My Tree of LifePosted on : November 6, 2018
Love, soft as an easy chair
Love, fresh as the morning air
One love that is shared by two
I have found with you…
As I sit here writing this on the Day of the Dead, I can’t help but think of life giving trees. Perhaps Paul William’s and Barbara Streisand’s Evergreen is in my head from seeing the latest A Star is Born, or perhaps it’s the fall foliage and impending winter that has my mind on the subject.
You may be tired of hearing me pine on about my love for them, but it’s truly a lifetime love affair. After all, I’m a seventh generation East Texan and pines are East Texas.
Other states are taken aback when we subdivide Texas into different regions, but we are too big and too different to lump into one. Therefore it’s extremely common to introduce oneself as being from West Texas, North Texas, Central Texas, South Texas, and in my case, East Texas. We even go beyond that with Hill Country, Panhandle, Rio Grande, etc. Heck in East Texas we often break it down farther into Northeast Texas, Deep East Texas, and Southeast Texas.
Among a plethora of other things, each of these many regions in Texas is defined by its people, politics, and plants. Somebody else can deal with the people and the politics. I’m sticking to plants! And although the Illustrated Flora of East Texas labels 87 counties as “East Texas,” I’m sticking to my roots and going with the 30 or so counties in the Pineywoods ecoregion. In other words, “If it ain’t pines, it ain’t East Texas.” That means an odd meandering line generally east of the Trinity River (depending on the soil) and north of Houston. This line is easier to follow from an airplane and was always plainly visible as I headed to Texas A&M and later San Antonio on Highway 21 as I headed south of Crockett with the tall, dark green pine curtain gradually disappearing off to my left. It was always literally like leaving a piece of me behind.
And there’s a good reason for that. From the time I was born, my life has literally been defined by pines. Almost all houses and wooden structures in East Texas are built out of pine lumber. I played under pines and raked pine straw for pocket change growing up. I got pine sap stuck on my hands and clothes. When I stayed at the farm with my grandparents my Grandmother Emanis cleaned the house with Pine-Sol and treated my ant bites with turpentine both made from pine trees. My Pappaw assigned me the chore of gathering fragrant, resinous lighter pine as kindling for building fires in the fireplace and wood heater. Little known to me, I even drank glycerol ester of wood rosin from pines when I downed Fanta orange drinks at my grandparent’s little country store. Many folks raised in East Texas grow to dislike pines with lots of self absorbed nonsense about pine sap, pine pollen, pine cones, ice laden branches, raking straw, etc… On the other hand, I love the way they look, the way they smell, and even the way they sound. There’s nothing like the sound of the wind whispering through the pines. And in my biased opinion, pine straw is the best garden mulch of all.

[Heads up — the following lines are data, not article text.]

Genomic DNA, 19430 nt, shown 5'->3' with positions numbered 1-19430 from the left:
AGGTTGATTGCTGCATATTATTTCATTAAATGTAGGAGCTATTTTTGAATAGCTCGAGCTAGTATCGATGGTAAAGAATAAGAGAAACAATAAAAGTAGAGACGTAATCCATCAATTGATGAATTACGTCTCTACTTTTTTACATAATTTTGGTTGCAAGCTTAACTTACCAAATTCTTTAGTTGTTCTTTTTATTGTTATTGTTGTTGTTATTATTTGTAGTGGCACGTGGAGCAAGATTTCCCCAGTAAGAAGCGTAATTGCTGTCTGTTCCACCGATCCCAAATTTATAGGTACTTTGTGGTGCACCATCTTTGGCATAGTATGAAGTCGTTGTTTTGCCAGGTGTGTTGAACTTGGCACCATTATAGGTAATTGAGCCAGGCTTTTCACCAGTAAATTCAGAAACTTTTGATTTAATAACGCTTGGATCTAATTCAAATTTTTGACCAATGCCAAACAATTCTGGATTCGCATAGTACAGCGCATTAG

I’ll be the first to admit that I didn’t know I was in love with pines until I left them for College Station and later San Antonio. But it didn’t take me long to figure it out. You know the old saying… “If you love something, let it go. If it returns to you, it was yours; if it doesn’t, it never was.” The pines may not have returned to me, but I certainly returned to them.
Thanks to widespread deforestation through timber harvesting around the early 1900’s and the subsequent spread and replanting of loblolly pine, today one would get the impression that East Texas is home to only one pine species. But that certainly hasn’t always been the case. Before they were pretty much all harvested, East Texas was home to three species of pines almost divided up into thirds with shortleaf pine (Pinus echinata) on the hills in Northeast Texas, longleaf pine (Pinus palustris) in the sandy soils of Deep East Texas, and the less fire resistant loblolly pine (Pinus taeda) in moist bottomlands and near water.
I love all three species and have planted 8 acres of loblolly and 20 acres of longleaf which collectively I refer to as my Rebel Eloy Emanis Pine Savanna and Bird Sanctuary. My hope is to one day add a shortleaf pine savanna so I can showcase all three native East Texas pines above native grasses and pollinators.
Last month I attended the Longleaf Alliance conference in Alexandria, Louisiana and got to visit some beautiful longleaf pine savanna habitat at Fort Polk and the Kisatchie National Forest. Similar beautiful longleaf exists in the Angelina National Forest in Texas. These scenes never cease to inspire me and rekindle my love of pines. If you are interested in longleaf restoration or even the story of this once amazing 90 million acre ecosystem visit https://www.longleafalliance.org/. A similar effort is ongoing to restore shortleaf pine habitat. You can read more about it at http://shortleafpine.net/shortleaf-pine-initiative.
Evergreens have been important in most cultures throughout history for reasons of both life and death. And though eastern red cedar (Juniperus virginiana) is a common East Texas native as well, I have to say stately pines are the ones that I can’t live without.
Written by Greg Grant
Greg Grant is an award-winning horticulturist, conservationist, photographer, and writer from Arcadia, Texas. Each month he writes an article for The Arbor Gate Blog where he is given free range to write about any topic that interests him. During the week, he is the Smith County horticulturist in Tyler for the Texas A&M AgriLife Extension Service and on the weekends, he and his wife tend Greg’s grandparents’ old farmhouse, his Rebel Eloy Emanis Pine Savanna and Bird Sanctuary, a small cottage garden, a flock of laying hens, four terriers, one German shepherd, and two cats.